How to Buy or Sell a Sailboat
Buying A Sailboat
Many people imagine themselves sailing off into the sunset past a beautiful palm fringed shore, glass of wine in one hand, the wind gently ruffling through their hair. Yep, sailing certainly invokes some pretty images that’s for sure. So why is that the majority of people who buy their first sailboat get their fingers burned. Buying a sailboat is not something which should be rushed. You’ve gotta’ think about much more than the size of the sailboat, the price of the sailboat and the condition of the sailboat. Here’s a quick list of stuff to think about before you buy a sailboat;
Choosing The Right Type of Sailboat – for you, your family and friends (who are sure to want to come along).
- Learn about the different types of sailboat, sloop / ketch / catamaran / engine or no engine at all . . .
- Think about where you’ll be sailing your sailboat – shallow water or is a deep keel needed . . . will you need to take your sailboat on a trailer or launch from a boatyard
- Will you stick to day sailing or fancy sailing away into the sunset for a whole weekend or even longer.
- Might you want to even race your sailboat one day.
Choosing The Right Size of Sailboat – is size really everything? Consider this;
- The costs of berths, sails, winter storage, maintenance. A larger sailboat will have much higher maintenance and running costs than a smaller sailboat.
- Consider how much work it will entail to actually sail the sailboat – will you be solo sailing or need a sailing crew.
- If you do plan to cruise in your sailboat, how many crew will be on board.
The Costs of A Sailboat
- There are usually loads of sailboats for sale, particularly when the economy isn’t doing too well. Sailboat owners often invest far more money in improvements for their sailboats than they can ever expect to return, so you can often buy a used boat including lots of gear for a much cheaper price than buying everything individually.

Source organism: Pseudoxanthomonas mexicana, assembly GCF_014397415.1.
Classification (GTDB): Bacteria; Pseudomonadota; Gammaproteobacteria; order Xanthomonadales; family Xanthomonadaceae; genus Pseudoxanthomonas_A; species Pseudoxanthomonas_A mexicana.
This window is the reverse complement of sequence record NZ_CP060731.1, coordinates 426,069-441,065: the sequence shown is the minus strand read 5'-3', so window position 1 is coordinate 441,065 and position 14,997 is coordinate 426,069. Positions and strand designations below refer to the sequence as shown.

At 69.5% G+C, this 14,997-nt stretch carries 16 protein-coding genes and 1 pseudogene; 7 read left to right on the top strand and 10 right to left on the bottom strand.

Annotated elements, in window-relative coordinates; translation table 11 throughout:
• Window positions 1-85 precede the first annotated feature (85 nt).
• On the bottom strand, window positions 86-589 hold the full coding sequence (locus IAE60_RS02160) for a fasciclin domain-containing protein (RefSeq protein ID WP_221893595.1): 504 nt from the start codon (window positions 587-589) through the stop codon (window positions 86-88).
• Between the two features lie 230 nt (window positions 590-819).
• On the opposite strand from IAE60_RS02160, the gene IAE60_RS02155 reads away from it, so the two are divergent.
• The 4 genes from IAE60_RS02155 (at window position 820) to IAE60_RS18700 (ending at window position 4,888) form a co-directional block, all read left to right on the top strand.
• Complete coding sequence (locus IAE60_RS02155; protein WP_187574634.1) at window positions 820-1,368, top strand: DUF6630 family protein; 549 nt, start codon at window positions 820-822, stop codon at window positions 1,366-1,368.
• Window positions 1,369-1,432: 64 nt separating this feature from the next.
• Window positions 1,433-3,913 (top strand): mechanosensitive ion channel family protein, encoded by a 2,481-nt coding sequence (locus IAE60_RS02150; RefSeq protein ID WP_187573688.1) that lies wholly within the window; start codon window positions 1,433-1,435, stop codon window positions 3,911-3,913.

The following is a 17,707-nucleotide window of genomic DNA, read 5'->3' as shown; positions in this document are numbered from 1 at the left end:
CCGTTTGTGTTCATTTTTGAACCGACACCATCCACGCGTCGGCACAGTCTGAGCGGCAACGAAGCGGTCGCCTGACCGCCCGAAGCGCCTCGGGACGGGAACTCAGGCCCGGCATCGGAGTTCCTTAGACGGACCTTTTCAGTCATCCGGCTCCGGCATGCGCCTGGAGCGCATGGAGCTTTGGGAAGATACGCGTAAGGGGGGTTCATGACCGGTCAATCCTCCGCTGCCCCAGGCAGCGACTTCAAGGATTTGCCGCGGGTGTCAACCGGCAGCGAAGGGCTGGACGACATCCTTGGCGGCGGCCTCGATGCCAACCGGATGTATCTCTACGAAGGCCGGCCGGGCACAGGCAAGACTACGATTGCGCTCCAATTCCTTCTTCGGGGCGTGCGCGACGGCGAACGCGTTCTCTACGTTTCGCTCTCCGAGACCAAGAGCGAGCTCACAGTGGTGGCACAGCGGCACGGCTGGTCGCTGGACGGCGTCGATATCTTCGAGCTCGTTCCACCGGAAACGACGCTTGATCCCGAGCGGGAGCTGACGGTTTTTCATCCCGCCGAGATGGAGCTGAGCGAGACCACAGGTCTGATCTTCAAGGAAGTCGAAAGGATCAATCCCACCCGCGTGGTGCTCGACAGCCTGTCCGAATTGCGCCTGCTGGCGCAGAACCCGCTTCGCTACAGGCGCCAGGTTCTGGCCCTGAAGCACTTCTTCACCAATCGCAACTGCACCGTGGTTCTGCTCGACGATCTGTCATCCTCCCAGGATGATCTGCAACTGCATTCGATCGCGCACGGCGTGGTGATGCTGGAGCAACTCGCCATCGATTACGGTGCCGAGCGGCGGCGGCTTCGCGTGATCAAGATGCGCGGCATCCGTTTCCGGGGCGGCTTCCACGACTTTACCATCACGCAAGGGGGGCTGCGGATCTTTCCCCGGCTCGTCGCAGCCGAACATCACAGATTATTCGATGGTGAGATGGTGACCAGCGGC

- Choose your sailboat carefully, particularly if you do decide to buy a pre-owned sailboat. Many sailboats are actually neglected and buying a sailboat which needs lots of repairs or upgrades can end up costing you a lot of extra dosh.
- Remember all of the hidden extra costs which you might not have realized will be incurred when you buy a sailboat – insurance (get estimates in advance), berths (remember, the bigger the sailboat the more you pay for the berth), winter storage if necessary.
Buying Your Sailboat
- Take your time. Don’t buy the first boat you see and fall in love with, you just might live to regret it.
- Analyze all of the above costs etc., decide on the best size and type of boat for your needs and stick to your plan.
- Search websites to see what you can expect to get for your money.
- Get a boat survey (unless it’s a small daysailer and you can check the condition of the sails and fiberglass yourself).
- Use an accredited marine surveyor, one who specializes in sailboats and is a member of ACMS, NAMS or SAMS.
- Inspect the boat yourself, very carefully. It could be that you’re going to be doing much of the maintenance work yourself, so the sooner you start learning about your new sailboat the better.